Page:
• RE: Differing results between mogul and API

    Hi Dave,

    Sorry for the delay in getting back to you, but I've just seen this post.

    There are a few things to clarify here.

    1) CSD data

    The CSD Python API, by default, uses the November release of the database, but is is possible to add multiple libraries to the calculation (e.g. the CSD updates) if you want to. 

    To have consistent results I've changed the Mogul settings in Mercury from CSD-System --> Mogul Settings... where in the Include library column I've selected only CSD 5.37.

    2) Standardisation of aromatic and delocalised bonds

    It is important to standardise your input molecule according to CSD conventions. Mogul does it automatically, while in the API you need two additional lines of code:

     

     

    -------------------------------------------------------------------------------------------------------------------------------------

    from ccdc.io import MoleculeReader
    from ccdc.conformer import GeometryAnalyser

    mol = MoleculeReader('test2_3d_opt.sdf')[0]
    mol.standardise_aromatic_bonds()
    mol.standardise_delocalised_bonds()

    geometry_analysed_mol = engine.analyse_molecule(mol)

    for b in geometry_analysed_mol.analysed_bonds:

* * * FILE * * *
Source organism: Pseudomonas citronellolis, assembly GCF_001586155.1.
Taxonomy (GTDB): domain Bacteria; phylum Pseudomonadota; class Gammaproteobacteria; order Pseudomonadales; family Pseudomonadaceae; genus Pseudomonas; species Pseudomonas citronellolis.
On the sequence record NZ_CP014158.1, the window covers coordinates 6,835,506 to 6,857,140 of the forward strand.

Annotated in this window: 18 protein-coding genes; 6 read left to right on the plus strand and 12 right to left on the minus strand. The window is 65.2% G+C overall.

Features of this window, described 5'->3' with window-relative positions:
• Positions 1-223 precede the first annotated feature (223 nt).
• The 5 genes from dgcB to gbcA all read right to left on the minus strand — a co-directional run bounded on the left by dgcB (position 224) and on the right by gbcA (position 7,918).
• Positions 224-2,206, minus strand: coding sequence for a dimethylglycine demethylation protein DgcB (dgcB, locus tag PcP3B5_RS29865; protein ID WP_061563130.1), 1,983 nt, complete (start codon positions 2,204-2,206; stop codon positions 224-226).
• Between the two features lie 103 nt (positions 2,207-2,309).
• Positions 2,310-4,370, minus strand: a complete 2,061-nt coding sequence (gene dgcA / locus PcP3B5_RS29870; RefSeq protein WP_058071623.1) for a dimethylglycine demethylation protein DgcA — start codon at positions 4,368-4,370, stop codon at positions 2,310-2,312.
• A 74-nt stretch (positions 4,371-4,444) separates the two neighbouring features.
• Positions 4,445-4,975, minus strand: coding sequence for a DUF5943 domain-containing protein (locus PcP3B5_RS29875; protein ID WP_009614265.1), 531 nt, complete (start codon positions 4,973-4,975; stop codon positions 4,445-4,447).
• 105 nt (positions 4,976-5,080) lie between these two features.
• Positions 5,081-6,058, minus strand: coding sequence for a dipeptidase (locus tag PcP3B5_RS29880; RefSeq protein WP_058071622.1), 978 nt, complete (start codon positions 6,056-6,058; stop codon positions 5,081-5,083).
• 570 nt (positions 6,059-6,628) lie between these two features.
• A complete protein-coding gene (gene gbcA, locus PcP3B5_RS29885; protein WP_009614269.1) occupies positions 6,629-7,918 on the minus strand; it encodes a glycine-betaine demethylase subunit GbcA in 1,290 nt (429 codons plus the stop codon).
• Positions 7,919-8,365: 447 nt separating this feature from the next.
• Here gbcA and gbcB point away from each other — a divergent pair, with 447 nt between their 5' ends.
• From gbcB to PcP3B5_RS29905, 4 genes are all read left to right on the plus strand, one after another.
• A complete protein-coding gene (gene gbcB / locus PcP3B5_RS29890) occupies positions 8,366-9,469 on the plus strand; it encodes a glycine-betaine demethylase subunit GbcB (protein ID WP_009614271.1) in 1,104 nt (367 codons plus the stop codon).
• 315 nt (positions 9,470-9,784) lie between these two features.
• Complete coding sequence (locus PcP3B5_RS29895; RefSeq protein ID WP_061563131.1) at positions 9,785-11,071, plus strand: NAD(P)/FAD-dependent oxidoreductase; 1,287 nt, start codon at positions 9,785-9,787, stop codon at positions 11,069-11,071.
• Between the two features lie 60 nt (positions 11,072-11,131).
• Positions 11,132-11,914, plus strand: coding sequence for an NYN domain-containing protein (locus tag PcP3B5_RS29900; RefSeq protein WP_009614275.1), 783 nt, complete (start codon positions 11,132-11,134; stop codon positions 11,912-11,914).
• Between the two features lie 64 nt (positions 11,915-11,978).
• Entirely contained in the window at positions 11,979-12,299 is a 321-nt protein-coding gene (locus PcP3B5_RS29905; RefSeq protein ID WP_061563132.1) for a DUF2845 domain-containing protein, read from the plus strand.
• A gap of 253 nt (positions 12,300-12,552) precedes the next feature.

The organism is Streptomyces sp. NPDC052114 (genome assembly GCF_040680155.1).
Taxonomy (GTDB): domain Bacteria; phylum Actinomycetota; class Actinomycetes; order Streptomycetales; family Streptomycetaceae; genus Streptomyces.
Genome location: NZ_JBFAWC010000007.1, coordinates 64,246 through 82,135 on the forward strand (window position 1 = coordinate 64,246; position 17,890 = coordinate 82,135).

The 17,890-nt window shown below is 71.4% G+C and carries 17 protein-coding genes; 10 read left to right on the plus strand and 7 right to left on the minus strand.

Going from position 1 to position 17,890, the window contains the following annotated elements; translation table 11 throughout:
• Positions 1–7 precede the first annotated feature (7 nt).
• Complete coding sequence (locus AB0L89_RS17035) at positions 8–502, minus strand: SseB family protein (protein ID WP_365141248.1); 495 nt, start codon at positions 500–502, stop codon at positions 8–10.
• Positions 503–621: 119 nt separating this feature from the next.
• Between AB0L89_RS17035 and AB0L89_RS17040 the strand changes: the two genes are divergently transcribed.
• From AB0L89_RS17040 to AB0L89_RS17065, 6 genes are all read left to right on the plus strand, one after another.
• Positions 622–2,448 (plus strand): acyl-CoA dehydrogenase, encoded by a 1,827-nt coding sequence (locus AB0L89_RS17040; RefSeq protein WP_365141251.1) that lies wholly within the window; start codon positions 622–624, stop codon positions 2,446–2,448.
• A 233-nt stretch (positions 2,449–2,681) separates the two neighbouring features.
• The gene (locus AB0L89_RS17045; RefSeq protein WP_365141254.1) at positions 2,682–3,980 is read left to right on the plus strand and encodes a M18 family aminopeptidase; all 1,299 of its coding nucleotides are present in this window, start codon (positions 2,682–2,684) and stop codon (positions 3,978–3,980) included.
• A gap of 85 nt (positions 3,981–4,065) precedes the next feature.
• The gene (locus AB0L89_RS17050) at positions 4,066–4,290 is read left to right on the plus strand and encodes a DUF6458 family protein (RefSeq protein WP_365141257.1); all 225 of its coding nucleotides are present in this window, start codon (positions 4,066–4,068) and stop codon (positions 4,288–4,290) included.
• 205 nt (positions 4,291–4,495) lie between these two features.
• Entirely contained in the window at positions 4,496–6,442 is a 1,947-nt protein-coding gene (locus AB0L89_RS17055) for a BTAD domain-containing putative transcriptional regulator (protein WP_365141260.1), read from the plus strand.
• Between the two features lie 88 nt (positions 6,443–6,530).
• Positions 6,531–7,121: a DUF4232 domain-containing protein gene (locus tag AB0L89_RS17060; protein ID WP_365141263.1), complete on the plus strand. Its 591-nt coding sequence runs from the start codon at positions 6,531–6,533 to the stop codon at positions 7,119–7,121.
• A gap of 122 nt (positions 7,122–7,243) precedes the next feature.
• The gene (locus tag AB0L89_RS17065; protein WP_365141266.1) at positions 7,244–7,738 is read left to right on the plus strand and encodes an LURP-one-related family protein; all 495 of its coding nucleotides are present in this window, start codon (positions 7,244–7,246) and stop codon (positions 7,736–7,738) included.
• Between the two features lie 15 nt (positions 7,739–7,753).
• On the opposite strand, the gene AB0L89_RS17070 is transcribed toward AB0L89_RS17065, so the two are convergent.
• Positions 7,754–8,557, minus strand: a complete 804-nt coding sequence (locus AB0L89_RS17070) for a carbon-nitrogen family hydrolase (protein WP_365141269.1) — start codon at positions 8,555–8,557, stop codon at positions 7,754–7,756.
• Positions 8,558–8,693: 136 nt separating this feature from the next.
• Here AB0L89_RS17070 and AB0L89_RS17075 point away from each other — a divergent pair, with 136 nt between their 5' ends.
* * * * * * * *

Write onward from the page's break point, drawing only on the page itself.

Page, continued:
print b.atom_labels , b.atom_indices , b.value , b.mean , b.median , b.z_score , b.generalised , b.nhits

    -------------------------------------------------------------------------------------------------------------------------------------

    I hope that helps.

    Best wishes,

    Ilenia

     

     

  • RE: Finding structures that contain two molecules that are different in protonation state only

    Hi Marko,

    I've recently tackled a similar problem, but I was only interested in two-component structures in the CSD. The approach I followed made use of the SubstructureSearch functionality and is summarised below:

    1. Search the CSD to find all two-components structures that are organic and have 3D coordinates, and store resulting refcodes in a .gcd file for future usage
    2. Split each entry in its heaviest component and smallest component
    3. Create and save a Substructure Screen of all heaviest components (please note that this functionality will be available with the November release of the CSD Python API, but it helped to speed up the search)
    4. Create a dictionary of the smallest components (key: CSD identifier, value: Molecule object of the component). A Substructure Screen can be used here, too.
    5. Perform the substructure search:
      1. Start by using the heaviest component as a query
      2. Loop over all the “heavy_hits” and check that the smallest component is the same as the one in the query. Used the dictionary created above in this step.

    N.B. I check that query and hit have the same number of heavy atoms. However, it’s likely that you get false positives, as in same cases query and hit differ in stereochemistry rather than in the number of hydrogen atoms.

    I hope that helps.

    Regards,

    Ilenia